Slavery as Fact and Metaphor: William Blake and Jean Paul Marat

  • R. S. White

Abstract

In many ways, William Blake is the guiding spirit behind this book, and his most characteristic, bardic tone of ‘the voice of honest indignation’ (The Marriage of Heaven and Hell) is exemplary of those reformists who identify social wrongs and espouse natural rights. Through his poetry he comments on each of the dominant political and social causes which attracted natural law theorists: the American revolution, the French revolution, slavery, child labour and female emancipation. However, his mythological and psychological model of the states of innocence and experience is so broad-based and comprehensive that it is capable of exposing many other specific issues. In fact, his approach is intrinsically one which is uniquely based on an essential and prior theory of natural rights. His poetry graphically (and in some cases, literally) encapsulates the movement away from laws or law, which are inherently restrictive, to rights or freedoms. The tendency of natural rights thinking is away from systems and abstractions and towards the needs of individual human beings in their ‘natural’ state. Blake is always working from these premises, and actively opposing systems and laws, however well-meaning they may have been in origin (such as Christianity). In particular, Blake realises that one issue which provides him with a central reference point for rights thinking is slavery and its abolition, a cause which had a special topical reference for writers and politicians in the 1790s.

Keywords

Sugar Clay Europe Hull Tral 

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Notes

  1. 1.
    See Moira Ferguson, ‘Mary Wollstonecraft and the Problematic of Slavery’ in Maria J. Falco (ed.), Feminist Interpretations of Mary Wollstonecraft (University Park, Pennsylvania: Pennsylvania State University Press, 1996), 125–50.Google Scholar
  2. 2.
    Markman Ellis, The Politics of Sensibility: Race, Gender and Commerce in the Sentimental Novel (Cambridge: Cambridge University Press, 1996), 50.Google Scholar
  3. 3.
    Quoted by Jon Mee, Dangerous Enthusiasm: William Blake and the Culture of Radicalism in the 1790s (Oxford: Clarendon Press, 1992), 156.Google Scholar
  4. 4.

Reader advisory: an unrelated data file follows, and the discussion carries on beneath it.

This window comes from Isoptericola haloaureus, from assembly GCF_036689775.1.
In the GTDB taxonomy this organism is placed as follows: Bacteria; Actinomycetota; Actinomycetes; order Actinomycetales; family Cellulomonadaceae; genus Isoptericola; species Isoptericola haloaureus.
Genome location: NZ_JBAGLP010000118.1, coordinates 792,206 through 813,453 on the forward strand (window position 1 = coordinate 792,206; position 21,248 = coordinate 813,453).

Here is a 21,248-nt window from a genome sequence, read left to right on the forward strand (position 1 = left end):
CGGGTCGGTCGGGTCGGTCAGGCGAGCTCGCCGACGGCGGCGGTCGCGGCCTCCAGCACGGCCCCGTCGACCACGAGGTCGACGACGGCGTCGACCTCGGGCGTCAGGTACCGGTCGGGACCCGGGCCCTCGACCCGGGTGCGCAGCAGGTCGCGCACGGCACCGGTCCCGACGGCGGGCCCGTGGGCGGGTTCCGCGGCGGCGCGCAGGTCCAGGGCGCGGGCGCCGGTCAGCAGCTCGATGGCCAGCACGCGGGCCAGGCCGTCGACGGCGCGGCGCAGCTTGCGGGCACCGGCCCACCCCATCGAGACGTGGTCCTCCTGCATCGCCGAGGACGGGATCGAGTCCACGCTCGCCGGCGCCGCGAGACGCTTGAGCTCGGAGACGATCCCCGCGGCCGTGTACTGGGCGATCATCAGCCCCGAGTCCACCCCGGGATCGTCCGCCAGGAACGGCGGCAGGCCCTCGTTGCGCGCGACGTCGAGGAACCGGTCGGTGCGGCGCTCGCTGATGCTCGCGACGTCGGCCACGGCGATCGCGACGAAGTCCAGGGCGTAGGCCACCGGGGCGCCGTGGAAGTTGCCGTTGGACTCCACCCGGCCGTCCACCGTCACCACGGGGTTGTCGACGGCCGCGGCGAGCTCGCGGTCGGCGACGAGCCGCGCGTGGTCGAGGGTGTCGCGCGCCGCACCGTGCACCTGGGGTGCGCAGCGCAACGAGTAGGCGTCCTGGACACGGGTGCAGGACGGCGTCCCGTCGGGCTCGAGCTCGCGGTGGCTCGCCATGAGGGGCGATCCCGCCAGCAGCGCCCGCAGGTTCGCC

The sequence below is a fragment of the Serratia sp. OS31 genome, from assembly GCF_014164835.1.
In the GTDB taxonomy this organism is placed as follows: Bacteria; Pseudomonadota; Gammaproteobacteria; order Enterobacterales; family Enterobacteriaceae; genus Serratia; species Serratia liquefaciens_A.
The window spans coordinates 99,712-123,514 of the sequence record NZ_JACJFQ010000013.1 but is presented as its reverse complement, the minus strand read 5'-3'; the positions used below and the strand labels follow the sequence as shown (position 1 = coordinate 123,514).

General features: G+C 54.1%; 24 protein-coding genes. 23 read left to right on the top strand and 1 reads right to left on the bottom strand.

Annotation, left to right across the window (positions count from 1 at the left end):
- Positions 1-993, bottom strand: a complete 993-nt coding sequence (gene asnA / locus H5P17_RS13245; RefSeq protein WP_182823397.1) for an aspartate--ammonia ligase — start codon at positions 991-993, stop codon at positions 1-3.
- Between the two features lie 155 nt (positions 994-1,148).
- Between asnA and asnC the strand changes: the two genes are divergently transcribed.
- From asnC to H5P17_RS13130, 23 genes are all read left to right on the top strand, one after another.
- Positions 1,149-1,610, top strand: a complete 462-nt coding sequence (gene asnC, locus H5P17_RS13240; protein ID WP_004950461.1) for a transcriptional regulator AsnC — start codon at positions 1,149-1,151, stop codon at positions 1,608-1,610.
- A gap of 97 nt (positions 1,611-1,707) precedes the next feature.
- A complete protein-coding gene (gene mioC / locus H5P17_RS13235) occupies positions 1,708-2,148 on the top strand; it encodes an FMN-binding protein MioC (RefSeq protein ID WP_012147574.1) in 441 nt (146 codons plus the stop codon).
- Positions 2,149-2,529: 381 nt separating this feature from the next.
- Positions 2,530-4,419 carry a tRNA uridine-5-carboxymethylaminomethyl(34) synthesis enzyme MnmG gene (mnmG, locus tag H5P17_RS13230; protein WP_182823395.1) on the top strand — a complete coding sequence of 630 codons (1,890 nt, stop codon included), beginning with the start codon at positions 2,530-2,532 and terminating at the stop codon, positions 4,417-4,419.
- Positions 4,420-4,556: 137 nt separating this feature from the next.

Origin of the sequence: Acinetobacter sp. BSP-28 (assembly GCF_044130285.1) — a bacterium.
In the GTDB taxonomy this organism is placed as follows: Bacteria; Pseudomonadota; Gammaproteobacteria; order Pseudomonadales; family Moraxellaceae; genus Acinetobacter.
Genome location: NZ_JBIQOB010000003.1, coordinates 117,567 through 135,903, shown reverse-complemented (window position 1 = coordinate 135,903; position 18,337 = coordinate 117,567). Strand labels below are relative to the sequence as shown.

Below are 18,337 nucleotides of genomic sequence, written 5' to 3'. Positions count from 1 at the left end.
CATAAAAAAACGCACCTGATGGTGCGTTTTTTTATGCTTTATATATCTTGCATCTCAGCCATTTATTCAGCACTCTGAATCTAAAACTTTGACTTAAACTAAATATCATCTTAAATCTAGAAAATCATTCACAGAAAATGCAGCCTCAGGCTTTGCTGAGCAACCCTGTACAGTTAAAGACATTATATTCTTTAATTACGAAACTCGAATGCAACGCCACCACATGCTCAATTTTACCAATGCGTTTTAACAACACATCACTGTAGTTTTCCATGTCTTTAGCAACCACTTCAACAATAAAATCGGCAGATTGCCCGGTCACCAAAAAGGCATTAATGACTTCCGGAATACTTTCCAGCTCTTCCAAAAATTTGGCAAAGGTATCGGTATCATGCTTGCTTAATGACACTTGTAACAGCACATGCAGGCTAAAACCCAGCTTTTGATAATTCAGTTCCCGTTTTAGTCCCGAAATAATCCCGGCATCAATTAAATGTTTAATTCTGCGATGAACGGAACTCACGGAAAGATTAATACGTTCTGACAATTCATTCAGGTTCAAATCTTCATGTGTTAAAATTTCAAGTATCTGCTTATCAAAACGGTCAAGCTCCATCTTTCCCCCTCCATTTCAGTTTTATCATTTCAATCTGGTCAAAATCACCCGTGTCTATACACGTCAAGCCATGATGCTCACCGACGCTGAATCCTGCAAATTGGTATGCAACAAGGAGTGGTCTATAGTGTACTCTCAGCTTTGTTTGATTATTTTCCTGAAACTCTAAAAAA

See for example: James Walvin, England, Slaves and Freedom, 1776–1838 (London: Macmillan, 1986), and James Walvin, Black Ivory: A History of British Slavery (London: HarperCollins, 1992), David Brion Davis, The Problem of Slavery in the Age of Revolution 1770–1823 (Ithaca and London: Cornell University Press, 1975), David Turley, The Culture of English Antislavery 1780–1860 (London and New York: Routledge, 1991), Eric Williams, Capitalism and Slavery (London: Deutsch, 1964), Barbara L. Solow and Stanley L. Engerman, British Capitalism and Caribbean Slavery: The Legacy o f Eric Williams (Cambridge: Cambridge University Press, 1987), Peter Hulme, Colonial Encounters: Europe and the Native Caribbean, 1492–1797 (London and New York: Methuen, 1986), Wylie Sypher Guineas Captive Kings: British Anti-slavery Literature of the XVIHth Century (New York: Octagon Books, 1969), Kari J. Winter, Subjects o f Slavery: Agents o f Change: Women and Power in Gothic Novels and Slave Narratives 1790–1865 (Athens and London: University of Georgia Press, 1992).Google Scholar
  5. 6.
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  8. 11.
    For further information, see Roger Anstey and P. E. Hair, Liverpool, the African Slave Trade and Abolition: Essays to Illustrate Current Knowledge (Liverpool: Western Printing Services, 1976), Seymour Drescher and Stanley L. Engerman, A Historical Guide to World Slavery (Oxford: Oxford University Press 1998), J. R. Oldfield, Popular Politics and British Anti-Slavery: The Mobilisation of Public Opinion Against the Slave Trade, 1787–1807 (London: Frank Cass Publishers, 1998).Google Scholar